A 617 film back will do anything, but a Fotoman or other similar dedicated camera offers its own advantages. If your going to be using longer lenses, then tilts are important, but if your using a 150mm or lower, then these cameras offer a lot of convenience (finder, no need for darkcloth, helical focusing to determine depth of field and hyperfocal, light for travel, great for handheld, fantastic in low light or night photography because are easy to focus). Also they are much better for seascapes where you want to get in and out fast or get wet, tallship photography/wildlife or other moving subjects are also possible.....try that with a 617 roll back). It can't do everything, and is not the right format for everyone, but I love mine more then my Horseman FA because I can pop off shots much faster (some out the window of my car when raining or when we have higher winds). There are many who rarely use a tripod, and worth noting is that while 1/60 is the min shutter speed for the 35mm format, it is more then enough with 617 because the size of the film requires very little enlarging to get a big print. Also I find myself more safe using the Fotoman when in high density areas (around Niagara Falls)....being under a darkcloth makes you stand out, and thieves are everywhere. I pull it out and get the shot in seconds handheld. Think medium format ......lighter then a Mamiya RZ, Fuji 68, Pentax 67, with way bigger negative, and the helical focus with rangefinder makes it sweet. Also great camera for travelling by air when portability is very important (under 150mm the cones are not big). I use a nikon 9000 and stitch....amazing quality and huge prints.

Eirik Berger
05-16-2009, 07:08 PM
I also have a Gaoersi 6x17 back for my Toyo 4x5" camera. I havenīt regreted it for a second. Altough I canīt use my 90mm lens without a recessed lens board, but it is of minor concern to me. It is nicely fabricated and follows me wherever I go.

Tim Boehm
05-16-2009, 11:27 PM
Like Nick, I have a Shen Hao 5x7 with a 6x17 rollback. Currently, my shortest lens is a 135 and the longest is a Nikkor-T 800 (mounted on an extension). It's more versatile than the 4x5 - 6x17 combination. I'm sure I could get a 90 or 110 mm lens on it.

karin bingel
11-22-2009, 11:17 AM
Has anybody used the above mentioned intended for use with the new 6x17
Shen Hao panoramic cameras? Impressions?
Any comment would be appreciated.

12-31-2009, 01:52 AM
i second the request particularly their 6x17 cameras

David A. Goldfarb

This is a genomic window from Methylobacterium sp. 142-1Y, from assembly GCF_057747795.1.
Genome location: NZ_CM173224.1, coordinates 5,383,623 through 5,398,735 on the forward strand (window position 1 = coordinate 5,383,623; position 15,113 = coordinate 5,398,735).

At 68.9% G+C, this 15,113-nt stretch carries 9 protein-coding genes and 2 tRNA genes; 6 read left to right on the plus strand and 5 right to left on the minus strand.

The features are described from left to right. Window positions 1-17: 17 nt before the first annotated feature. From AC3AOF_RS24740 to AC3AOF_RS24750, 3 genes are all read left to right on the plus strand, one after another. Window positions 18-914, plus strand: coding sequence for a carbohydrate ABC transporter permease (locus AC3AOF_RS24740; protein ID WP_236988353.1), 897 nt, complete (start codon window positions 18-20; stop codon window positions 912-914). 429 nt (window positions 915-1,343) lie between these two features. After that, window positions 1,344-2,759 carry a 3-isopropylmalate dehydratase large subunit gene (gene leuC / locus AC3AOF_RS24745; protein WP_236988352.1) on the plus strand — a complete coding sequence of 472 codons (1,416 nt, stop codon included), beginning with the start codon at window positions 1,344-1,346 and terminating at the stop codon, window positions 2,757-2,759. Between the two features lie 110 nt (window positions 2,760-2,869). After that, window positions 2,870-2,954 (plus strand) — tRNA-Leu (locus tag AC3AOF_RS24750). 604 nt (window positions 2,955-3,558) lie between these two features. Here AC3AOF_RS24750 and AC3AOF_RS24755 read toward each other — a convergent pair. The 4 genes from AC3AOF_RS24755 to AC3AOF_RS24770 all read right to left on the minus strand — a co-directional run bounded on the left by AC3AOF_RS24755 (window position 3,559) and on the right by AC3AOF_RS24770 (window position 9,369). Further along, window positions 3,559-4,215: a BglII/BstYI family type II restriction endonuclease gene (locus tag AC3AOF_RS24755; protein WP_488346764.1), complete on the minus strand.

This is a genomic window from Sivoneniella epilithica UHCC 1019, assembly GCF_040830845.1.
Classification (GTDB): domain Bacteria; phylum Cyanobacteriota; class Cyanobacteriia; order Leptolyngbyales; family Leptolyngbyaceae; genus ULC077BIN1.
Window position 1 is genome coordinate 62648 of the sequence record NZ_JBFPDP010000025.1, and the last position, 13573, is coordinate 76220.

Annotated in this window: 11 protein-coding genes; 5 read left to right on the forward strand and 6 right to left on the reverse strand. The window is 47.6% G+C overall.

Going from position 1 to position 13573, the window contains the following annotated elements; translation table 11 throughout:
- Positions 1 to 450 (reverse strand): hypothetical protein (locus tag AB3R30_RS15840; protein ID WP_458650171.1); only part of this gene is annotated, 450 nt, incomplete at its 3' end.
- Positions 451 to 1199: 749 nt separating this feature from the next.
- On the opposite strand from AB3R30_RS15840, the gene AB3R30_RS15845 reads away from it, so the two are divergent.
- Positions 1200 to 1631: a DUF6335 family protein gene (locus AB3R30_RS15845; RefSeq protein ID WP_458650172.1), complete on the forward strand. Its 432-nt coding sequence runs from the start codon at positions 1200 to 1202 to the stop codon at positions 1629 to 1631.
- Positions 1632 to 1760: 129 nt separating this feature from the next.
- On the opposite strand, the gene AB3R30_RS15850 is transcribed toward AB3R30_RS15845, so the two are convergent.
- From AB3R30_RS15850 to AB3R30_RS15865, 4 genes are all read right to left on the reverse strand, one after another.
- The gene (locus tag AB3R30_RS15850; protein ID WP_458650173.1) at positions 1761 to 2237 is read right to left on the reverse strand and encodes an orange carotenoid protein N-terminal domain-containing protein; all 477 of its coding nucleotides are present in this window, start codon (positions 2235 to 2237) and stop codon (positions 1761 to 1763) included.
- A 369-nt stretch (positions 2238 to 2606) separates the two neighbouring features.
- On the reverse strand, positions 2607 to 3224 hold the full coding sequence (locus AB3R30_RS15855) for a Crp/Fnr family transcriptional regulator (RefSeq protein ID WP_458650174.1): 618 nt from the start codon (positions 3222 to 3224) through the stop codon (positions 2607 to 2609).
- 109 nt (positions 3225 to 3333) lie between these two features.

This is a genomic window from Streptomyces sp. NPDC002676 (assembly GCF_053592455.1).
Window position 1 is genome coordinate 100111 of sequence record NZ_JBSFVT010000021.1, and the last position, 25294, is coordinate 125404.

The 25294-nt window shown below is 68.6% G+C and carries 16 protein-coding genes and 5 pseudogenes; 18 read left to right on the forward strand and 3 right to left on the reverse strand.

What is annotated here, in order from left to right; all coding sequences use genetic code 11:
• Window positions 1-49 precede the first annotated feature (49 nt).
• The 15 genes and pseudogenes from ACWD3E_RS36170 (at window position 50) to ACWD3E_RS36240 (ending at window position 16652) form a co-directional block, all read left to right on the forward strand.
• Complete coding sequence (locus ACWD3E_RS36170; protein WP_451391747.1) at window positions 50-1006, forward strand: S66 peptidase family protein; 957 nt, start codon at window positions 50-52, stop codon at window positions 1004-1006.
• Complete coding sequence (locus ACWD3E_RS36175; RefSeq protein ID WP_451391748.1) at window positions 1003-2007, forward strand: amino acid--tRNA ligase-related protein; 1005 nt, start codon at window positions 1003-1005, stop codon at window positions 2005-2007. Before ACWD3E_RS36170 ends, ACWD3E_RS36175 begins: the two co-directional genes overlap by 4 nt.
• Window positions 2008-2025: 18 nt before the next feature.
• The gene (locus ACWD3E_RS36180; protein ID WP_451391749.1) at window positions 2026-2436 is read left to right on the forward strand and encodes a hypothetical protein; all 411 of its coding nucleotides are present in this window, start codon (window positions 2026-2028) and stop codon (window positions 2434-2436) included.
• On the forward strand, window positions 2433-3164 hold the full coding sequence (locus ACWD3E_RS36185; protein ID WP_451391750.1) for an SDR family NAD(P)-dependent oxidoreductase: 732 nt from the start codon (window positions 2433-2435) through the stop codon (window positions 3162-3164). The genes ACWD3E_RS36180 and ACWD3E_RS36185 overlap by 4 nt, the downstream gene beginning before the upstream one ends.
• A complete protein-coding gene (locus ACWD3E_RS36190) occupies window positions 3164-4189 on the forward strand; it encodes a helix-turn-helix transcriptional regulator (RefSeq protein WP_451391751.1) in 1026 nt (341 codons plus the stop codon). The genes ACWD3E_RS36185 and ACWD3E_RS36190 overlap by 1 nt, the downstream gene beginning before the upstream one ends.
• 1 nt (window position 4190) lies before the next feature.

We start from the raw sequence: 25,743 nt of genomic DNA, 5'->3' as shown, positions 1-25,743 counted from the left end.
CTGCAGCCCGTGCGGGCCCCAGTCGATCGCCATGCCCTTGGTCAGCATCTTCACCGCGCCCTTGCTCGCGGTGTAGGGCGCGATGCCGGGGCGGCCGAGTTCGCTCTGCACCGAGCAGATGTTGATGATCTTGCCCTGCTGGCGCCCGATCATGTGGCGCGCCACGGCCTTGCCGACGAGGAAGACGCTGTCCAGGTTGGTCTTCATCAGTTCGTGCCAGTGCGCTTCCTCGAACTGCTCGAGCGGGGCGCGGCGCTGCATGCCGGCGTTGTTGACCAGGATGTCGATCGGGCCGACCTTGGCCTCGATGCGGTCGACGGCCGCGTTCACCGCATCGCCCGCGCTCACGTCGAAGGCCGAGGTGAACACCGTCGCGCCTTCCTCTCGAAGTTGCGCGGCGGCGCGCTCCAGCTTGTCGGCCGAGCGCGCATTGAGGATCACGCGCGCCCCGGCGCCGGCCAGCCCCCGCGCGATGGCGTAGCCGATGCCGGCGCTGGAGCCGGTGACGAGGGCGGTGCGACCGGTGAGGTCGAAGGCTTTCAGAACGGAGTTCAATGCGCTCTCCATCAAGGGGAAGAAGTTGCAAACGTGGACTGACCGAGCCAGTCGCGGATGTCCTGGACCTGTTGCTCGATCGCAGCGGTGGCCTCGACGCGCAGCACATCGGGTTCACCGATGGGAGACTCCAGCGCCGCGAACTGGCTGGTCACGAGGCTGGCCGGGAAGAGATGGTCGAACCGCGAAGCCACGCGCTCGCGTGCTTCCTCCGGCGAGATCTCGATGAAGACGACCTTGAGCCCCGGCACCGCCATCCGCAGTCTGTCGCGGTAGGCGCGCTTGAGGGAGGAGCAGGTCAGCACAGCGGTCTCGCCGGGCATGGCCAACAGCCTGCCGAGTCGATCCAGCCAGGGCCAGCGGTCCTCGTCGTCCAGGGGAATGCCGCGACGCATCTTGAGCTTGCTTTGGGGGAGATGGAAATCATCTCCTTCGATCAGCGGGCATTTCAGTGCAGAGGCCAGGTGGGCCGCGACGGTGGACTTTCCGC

12-31-2009, 09:44 AM
We've had quite a few threads on the various Chinese-made 6x17cm backs (DaYi, Shen Hao, Focus, Gaoersi, recent Art Panorama [not to be confused with the earlier Japanese Art Pan] and others), mostly for 4x5" cameras, so I've merged them into a sticky thread. There's a little overlap in topic with 6x17 cameras made by some of the same companies, but the construction of the rollfilm backs is generally similar. The backs for 4x5" cameras are expansion backs, so there are limitations in the lenses that can be used with them, which isn't a problem for a 6x17 back made for a 6x17 camera, but the simple film advance, pressure plate, frame counting window, all look generally the same. Maybe it might make sense for a new thread on the Shen Hao Art Panorama 6x17 cameras in general.

The Canham motorized 6x17 back for 5x7" cameras is a different concept and there are other threads for that.

07-18-2011, 06:22 PM
Has anybody used the above mentioned intended for use with the new 6x17
Shen Hao panoramic cameras? Impressions?
Any comment would be appreciated.I have bought a Da Yi 6x17 camera from china. I have had it now for about 3 months and ran about 8 rolls through it. love the simple parts to the camera. focusing is manual if you think your are 10 feet you put it on 10 feet. I shoot with a 90mm calumet lens which is a Rodenstock lens.
I have carried it around town like a 35mm and shot with it No problem just make sure where your focus ring is set for. I soot tri-x @ 1600asa and develop it in Acufine. very very low grain and when I scan it and blow it way up it holds together. Removing and placing film is the same problem I had with my Pentax 67. it is very hard to put in and take out. I use a small pliers to grab the film and remove it from the back and I use it to alien the film in to the pins. So that is my story. yes I'm glade I bought it and like any new format it will take time to get use to. It was purchased to replace my 8x20 Deardorff that is too heavy anymore with my bad rotator cup.:blink:

03-04-2012, 01:30 AM
David, et al.:

Do I understand correctly that the Shen Hao 617 back will let me shoot vertical as well as horizontal images?

Severely tempted, but unsure about affordability at this point.


03-04-2012, 08:30 AM
For those looking to do 617 on the cheap with 120/220 film, let me suggest considering my paper insert idea, which I put in the apug blog.

03-05-2012, 11:08 PM
I have a DaYi 6x12 back and it is of very good quality.

03-06-2012, 01:06 AM
For those looking to do 617 on the cheap with 120/220 film, let me suggest considering my paper insert idea, which I put in the apug blog.

I've done 16mm in a 4x5" back using masking tape to make a guide :)

08-29-2012, 04:19 PM
I have a DaYi 6x12 back and it is of very good quality.

Nice, I just picked one of these up, I have cool films like APX25, Techpan and HIE in 120 that could be fun with this.